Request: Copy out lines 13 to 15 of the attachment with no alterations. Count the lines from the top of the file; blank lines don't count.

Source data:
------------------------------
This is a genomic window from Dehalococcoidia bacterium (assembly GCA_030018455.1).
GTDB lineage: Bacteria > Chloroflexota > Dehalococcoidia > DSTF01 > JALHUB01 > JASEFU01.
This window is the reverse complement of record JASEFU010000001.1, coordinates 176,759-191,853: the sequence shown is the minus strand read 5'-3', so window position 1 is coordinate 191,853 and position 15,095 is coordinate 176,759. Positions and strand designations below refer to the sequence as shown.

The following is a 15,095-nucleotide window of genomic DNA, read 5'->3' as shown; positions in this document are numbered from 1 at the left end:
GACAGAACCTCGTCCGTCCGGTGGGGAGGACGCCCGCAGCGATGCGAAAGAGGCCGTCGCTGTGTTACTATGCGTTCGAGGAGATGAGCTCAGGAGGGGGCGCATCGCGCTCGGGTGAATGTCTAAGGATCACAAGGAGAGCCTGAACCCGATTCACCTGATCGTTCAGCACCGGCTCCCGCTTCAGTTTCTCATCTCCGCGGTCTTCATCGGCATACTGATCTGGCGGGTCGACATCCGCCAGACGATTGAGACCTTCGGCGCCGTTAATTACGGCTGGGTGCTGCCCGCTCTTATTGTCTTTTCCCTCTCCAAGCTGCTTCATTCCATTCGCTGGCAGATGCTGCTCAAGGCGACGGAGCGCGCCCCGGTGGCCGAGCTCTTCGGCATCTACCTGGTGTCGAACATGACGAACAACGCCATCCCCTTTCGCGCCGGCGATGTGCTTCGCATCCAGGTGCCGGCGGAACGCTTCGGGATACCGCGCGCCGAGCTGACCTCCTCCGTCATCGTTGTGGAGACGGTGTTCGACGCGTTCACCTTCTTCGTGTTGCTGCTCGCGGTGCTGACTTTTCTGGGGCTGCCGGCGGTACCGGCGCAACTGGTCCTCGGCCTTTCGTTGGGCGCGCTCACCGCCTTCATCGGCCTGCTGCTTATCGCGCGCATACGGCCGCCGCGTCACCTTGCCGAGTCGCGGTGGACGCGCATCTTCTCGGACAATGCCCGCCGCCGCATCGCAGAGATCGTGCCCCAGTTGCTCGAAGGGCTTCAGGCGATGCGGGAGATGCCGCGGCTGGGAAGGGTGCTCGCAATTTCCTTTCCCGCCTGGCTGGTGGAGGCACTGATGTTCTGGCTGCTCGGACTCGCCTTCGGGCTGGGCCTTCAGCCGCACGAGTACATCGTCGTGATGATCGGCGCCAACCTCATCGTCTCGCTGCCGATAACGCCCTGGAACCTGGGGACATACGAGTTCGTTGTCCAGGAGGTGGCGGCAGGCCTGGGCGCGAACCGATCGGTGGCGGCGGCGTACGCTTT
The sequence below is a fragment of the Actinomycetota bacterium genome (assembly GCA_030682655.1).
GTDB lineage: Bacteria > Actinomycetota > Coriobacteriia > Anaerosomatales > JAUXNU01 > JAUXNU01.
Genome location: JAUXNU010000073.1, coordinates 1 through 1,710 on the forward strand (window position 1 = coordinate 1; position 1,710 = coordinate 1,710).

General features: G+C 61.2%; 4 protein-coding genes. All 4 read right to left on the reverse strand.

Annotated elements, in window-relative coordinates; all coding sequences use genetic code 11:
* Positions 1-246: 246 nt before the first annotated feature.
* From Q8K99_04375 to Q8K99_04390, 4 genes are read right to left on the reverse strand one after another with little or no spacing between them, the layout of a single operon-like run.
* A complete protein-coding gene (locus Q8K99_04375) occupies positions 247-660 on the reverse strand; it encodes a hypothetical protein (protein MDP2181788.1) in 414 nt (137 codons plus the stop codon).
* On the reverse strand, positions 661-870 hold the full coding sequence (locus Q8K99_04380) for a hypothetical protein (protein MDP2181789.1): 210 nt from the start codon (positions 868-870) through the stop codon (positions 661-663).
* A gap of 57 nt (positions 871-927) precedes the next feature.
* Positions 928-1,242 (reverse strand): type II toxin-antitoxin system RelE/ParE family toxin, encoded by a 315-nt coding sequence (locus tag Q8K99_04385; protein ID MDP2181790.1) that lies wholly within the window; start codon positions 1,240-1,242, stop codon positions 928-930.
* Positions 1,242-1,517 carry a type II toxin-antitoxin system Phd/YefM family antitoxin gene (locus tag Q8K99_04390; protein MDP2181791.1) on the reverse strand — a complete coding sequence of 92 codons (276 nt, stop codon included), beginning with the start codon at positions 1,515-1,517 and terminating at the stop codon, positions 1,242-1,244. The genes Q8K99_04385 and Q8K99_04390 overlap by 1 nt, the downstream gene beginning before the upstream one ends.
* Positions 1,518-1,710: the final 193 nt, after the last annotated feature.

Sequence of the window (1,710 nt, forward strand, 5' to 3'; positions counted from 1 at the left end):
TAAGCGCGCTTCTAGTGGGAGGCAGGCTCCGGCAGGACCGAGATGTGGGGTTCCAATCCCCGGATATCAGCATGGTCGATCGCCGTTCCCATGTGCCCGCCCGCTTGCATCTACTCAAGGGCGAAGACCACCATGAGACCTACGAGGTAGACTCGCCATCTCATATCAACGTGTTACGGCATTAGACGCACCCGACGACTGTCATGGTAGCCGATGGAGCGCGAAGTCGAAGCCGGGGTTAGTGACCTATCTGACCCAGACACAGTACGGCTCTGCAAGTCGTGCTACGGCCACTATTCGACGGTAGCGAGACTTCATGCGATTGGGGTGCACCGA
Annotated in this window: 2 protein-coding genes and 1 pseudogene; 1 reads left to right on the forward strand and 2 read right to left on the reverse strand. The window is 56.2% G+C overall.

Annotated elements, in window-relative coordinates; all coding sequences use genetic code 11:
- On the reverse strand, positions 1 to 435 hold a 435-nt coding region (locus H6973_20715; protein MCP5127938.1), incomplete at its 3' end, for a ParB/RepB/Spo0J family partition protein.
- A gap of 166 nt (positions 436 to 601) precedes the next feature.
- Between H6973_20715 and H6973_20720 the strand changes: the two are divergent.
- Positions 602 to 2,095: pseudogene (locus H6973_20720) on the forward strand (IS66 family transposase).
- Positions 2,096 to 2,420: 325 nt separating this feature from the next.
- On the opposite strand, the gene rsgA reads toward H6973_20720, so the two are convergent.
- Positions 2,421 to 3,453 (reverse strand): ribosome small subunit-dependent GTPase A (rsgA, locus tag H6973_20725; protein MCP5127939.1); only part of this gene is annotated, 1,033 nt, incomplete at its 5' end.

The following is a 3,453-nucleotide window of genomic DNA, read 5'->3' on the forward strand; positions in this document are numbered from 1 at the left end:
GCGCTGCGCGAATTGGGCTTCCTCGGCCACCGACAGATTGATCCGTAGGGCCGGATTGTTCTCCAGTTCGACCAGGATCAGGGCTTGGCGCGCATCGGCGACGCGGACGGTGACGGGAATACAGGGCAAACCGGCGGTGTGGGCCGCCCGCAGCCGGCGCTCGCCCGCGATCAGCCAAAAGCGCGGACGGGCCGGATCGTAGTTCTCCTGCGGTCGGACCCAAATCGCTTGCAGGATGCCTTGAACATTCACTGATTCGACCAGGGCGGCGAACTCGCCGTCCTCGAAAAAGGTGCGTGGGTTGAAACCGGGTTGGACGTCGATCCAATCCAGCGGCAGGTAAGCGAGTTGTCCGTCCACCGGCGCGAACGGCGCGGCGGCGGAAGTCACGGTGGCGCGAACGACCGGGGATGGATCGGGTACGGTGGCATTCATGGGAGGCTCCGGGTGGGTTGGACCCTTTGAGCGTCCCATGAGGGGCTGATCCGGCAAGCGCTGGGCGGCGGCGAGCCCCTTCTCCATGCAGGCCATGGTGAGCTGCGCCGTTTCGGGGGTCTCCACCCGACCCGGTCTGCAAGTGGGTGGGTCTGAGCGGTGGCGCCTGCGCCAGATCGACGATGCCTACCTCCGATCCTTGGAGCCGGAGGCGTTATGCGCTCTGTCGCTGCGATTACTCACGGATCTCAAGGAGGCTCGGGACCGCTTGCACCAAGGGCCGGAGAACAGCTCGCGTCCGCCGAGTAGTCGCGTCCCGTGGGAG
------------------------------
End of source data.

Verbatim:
* A complete protein-coding gene (locus Q8K99_04375) occupies positions 247-660 on the reverse strand; it encodes a hypothetical protein (protein MDP2181788.1) in 414 nt (137 codons plus the stop codon).
* On the reverse strand, positions 661-870 hold the full coding sequence (locus Q8K99_04380) for a hypothetical protein (protein MDP2181789.1): 210 nt from the start codon (positions 868-870) through the stop codon (positions 661-663).
* A gap of 57 nt (positions 871-927) precedes the next feature.